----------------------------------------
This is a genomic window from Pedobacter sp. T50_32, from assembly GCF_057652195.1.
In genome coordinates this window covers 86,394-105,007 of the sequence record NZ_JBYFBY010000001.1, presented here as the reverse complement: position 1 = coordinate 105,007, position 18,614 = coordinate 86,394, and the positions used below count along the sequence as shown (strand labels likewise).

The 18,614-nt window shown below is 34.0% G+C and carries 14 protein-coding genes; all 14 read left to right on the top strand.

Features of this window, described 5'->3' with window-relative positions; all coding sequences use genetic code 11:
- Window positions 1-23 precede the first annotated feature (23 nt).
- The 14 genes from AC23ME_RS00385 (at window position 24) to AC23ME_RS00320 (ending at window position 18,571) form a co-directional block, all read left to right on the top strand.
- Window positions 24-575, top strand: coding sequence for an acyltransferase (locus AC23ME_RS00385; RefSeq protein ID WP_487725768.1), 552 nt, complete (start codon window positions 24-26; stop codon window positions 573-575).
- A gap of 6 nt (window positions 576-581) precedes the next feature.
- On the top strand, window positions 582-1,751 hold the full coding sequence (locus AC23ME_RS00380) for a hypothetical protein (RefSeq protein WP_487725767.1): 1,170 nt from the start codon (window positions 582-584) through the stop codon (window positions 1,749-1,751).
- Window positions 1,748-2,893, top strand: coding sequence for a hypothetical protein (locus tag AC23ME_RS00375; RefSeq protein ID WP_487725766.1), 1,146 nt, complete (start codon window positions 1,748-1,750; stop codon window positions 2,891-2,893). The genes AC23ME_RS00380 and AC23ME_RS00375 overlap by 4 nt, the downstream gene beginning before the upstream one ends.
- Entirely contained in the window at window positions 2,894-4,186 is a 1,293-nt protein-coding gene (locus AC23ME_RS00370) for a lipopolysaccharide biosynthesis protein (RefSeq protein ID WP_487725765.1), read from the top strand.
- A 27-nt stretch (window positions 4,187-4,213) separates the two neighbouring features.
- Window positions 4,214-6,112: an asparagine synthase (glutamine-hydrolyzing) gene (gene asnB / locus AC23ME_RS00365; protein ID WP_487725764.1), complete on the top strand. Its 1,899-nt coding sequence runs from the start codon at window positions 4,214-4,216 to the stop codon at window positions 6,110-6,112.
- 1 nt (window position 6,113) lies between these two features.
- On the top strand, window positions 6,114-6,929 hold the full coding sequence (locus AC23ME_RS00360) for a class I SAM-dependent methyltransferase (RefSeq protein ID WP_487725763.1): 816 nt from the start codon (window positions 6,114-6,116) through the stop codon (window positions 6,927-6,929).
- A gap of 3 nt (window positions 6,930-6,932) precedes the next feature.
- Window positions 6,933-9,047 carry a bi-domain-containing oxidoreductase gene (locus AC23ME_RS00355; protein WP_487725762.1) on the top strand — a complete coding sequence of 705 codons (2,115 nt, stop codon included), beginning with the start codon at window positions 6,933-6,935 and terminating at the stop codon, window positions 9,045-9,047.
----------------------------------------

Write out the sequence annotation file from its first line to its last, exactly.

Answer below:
This is a genomic window from Pedobacter sp. T50_32, from assembly GCF_057652195.1.
In genome coordinates this window covers 86,394-105,007 of the sequence record NZ_JBYFBY010000001.1, presented here as the reverse complement: position 1 = coordinate 105,007, position 18,614 = coordinate 86,394, and the positions used below count along the sequence as shown (strand labels likewise).

The 18,614-nt window shown below is 34.0% G+C and carries 14 protein-coding genes; all 14 read left to right on the top strand.

Features of this window, described 5'->3' with window-relative positions; all coding sequences use genetic code 11:
- Window positions 1-23 precede the first annotated feature (23 nt).
- The 14 genes from AC23ME_RS00385 (at window position 24) to AC23ME_RS00320 (ending at window position 18,571) form a co-directional block, all read left to right on the top strand.
- Window positions 24-575, top strand: coding sequence for an acyltransferase (locus AC23ME_RS00385; RefSeq protein ID WP_487725768.1), 552 nt, complete (start codon window positions 24-26; stop codon window positions 573-575).
- A gap of 6 nt (window positions 576-581) precedes the next feature.
- On the top strand, window positions 582-1,751 hold the full coding sequence (locus AC23ME_RS00380) for a hypothetical protein (RefSeq protein WP_487725767.1): 1,170 nt from the start codon (window positions 582-584) through the stop codon (window positions 1,749-1,751).
- Window positions 1,748-2,893, top strand: coding sequence for a hypothetical protein (locus tag AC23ME_RS00375; RefSeq protein ID WP_487725766.1), 1,146 nt, complete (start codon window positions 1,748-1,750; stop codon window positions 2,891-2,893). The genes AC23ME_RS00380 and AC23ME_RS00375 overlap by 4 nt, the downstream gene beginning before the upstream one ends.
- Entirely contained in the window at window positions 2,894-4,186 is a 1,293-nt protein-coding gene (locus AC23ME_RS00370) for a lipopolysaccharide biosynthesis protein (RefSeq protein ID WP_487725765.1), read from the top strand.
- A 27-nt stretch (window positions 4,187-4,213) separates the two neighbouring features.
- Window positions 4,214-6,112: an asparagine synthase (glutamine-hydrolyzing) gene (gene asnB / locus AC23ME_RS00365; protein ID WP_487725764.1), complete on the top strand. Its 1,899-nt coding sequence runs from the start codon at window positions 4,214-4,216 to the stop codon at window positions 6,110-6,112.
- 1 nt (window position 6,113) lies between these two features.
- On the top strand, window positions 6,114-6,929 hold the full coding sequence (locus AC23ME_RS00360) for a class I SAM-dependent methyltransferase (RefSeq protein ID WP_487725763.1): 816 nt from the start codon (window positions 6,114-6,116) through the stop codon (window positions 6,927-6,929).
- A gap of 3 nt (window positions 6,930-6,932) precedes the next feature.
- Window positions 6,933-9,047 carry a bi-domain-containing oxidoreductase gene (locus AC23ME_RS00355; protein WP_487725762.1) on the top strand — a complete coding sequence of 705 codons (2,115 nt, stop codon included), beginning with the start codon at window positions 6,933-6,935 and terminating at the stop codon, window positions 9,045-9,047.